Hershiser scouting report: Jared Mitchell

June, 19, 2009
One of the players I've been tracking in Omaha is LSU right fielder Jared Mitchell. Drafted 23rd overall by the Chicago White Sox, he has the speed to play any of the outfield positions and seems to have the arm to play right field in the big leagues. He reminds me of Carl Crawford. Mitchell's body, speed and overall raw ability make him look like he has the tools to succeed at the professional level.

Crawford was a little bit loose in the batter's box when he first made the major leagues. But even when he put the ball on the ground, he put tremendous pressure on the defense to make plays and got a lot of scratch hits when they couldn't. When Crawford got the ball in the air, he displayed really good gap-to-gap power. As he grew into his body, his power developed further.

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Jared Mitchell
Marvin Gentry/US PresswireThis is the first season junior Jared Mitchell, also an LSU wide receiver, took part in spring baseball practice.

Mitchell looks like that kind of player. His skills eventually should be off the charts.

Right now, Mitchell has things to work on. He is a left-handed hitter and doesn't look strong against lefties yet. But in watching his swing and his setup, there definitely are some things the coaches can do with him that will help him at the plate against lefties and righties. He had an at-bat in LSU's College World Series win over Arkansas that showed me a lot.

With one strike on him, he pulled a down-and-in breaking ball foul but with home run distance. The next pitch was about 88 mph at shoulder height but out of the same window as the curveball. He had enough bat speed to foul it off. Most hitters would get beat on that pitch and strike out.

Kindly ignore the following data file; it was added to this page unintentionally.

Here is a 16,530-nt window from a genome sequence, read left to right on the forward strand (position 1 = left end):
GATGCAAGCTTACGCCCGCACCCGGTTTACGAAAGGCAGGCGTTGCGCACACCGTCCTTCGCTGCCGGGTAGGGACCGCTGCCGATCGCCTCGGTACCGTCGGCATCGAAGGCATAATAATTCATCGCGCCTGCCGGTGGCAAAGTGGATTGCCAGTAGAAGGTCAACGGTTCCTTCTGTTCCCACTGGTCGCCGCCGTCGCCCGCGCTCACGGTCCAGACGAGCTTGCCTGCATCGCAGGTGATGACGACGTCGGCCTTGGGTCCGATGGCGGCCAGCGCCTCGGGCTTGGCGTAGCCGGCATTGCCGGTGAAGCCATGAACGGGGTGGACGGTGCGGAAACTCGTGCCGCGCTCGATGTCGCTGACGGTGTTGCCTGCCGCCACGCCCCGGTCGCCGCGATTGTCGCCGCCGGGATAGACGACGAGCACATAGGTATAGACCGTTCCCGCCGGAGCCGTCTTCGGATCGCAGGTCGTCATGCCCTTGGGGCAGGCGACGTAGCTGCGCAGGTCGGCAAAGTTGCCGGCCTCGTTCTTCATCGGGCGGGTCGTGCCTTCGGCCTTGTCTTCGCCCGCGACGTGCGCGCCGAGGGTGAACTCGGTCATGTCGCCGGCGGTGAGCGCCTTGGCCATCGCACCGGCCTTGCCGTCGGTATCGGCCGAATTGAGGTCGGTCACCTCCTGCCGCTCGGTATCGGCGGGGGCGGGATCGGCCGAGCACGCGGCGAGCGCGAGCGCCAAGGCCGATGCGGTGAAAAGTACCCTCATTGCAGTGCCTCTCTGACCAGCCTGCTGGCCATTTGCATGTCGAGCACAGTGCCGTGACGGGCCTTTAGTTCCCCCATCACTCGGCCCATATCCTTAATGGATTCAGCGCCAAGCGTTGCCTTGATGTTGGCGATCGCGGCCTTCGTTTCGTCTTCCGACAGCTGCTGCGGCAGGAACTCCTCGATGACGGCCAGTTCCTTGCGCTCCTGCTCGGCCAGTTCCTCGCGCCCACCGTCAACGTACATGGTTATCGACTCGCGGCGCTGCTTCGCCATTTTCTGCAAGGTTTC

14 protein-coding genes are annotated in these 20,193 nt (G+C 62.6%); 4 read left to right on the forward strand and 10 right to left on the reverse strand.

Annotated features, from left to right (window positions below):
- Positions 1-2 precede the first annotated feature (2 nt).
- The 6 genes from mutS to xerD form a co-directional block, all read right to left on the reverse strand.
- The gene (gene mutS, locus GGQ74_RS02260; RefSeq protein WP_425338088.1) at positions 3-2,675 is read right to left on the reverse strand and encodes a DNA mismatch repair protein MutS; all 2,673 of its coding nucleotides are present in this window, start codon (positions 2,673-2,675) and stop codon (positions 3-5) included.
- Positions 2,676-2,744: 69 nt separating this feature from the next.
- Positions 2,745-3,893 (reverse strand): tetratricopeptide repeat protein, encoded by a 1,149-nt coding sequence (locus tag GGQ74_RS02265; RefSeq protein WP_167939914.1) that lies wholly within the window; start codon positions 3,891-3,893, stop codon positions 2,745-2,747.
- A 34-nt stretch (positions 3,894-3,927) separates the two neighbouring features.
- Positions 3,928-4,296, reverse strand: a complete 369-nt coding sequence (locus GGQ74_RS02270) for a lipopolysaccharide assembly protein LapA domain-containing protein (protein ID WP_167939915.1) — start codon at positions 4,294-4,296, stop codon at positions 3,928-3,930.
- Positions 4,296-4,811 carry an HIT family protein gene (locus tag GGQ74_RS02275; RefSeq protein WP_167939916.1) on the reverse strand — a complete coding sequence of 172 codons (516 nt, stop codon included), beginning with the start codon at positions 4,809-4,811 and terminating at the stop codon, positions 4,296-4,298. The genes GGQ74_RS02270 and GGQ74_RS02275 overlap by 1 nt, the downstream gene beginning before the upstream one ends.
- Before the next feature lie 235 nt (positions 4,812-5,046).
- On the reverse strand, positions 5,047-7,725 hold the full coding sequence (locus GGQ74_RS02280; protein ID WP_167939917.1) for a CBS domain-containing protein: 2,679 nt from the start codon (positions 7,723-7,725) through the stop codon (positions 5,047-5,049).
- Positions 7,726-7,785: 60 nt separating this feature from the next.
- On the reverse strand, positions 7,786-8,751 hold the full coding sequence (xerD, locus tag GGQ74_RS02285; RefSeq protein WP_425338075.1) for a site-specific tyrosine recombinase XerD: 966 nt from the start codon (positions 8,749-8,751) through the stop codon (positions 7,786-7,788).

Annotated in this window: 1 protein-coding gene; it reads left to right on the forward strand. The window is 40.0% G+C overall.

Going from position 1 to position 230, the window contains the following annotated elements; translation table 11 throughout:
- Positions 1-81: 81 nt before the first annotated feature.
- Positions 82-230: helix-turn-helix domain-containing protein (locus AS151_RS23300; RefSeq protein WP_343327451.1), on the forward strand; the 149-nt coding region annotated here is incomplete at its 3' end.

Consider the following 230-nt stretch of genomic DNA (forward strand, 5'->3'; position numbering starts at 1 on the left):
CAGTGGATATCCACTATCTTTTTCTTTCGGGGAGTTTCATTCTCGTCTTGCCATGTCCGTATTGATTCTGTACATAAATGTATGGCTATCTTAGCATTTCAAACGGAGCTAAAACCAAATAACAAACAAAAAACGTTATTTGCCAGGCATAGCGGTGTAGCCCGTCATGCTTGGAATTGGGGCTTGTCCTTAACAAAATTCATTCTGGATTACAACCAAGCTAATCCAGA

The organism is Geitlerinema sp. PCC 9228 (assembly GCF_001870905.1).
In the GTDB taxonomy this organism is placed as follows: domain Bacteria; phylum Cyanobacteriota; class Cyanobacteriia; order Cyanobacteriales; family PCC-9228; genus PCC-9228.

The next pitch was a back-door curveball, and he stayed down and swung through the ball to hit a line drive to the opposite field. For somebody who still doesn't have a lot of baseball experience, it was an exceptionally mature, hitter-ish approach.

Mitchell is a two-sport athlete with the Tigers. He already has a national championship ring as a wide receiver. That tells you he's a tough kid. This actually is the first season he's been able to play spring baseball because normally he'd be playing spring football. LSU baseball coach Paul Mainieri talked football coach Les Miles into letting Mitchell come out for spring baseball this year.

Mitchell took part in early season baseball this year for the first time as a junior and got five additional weeks of experience. That has made a big difference this season. He still is hitting only seventh in the batting order. So how does a guy hitting seventh get drafted so high? His potential is that great, and he looks like he could be a future All-Star in the big leagues.



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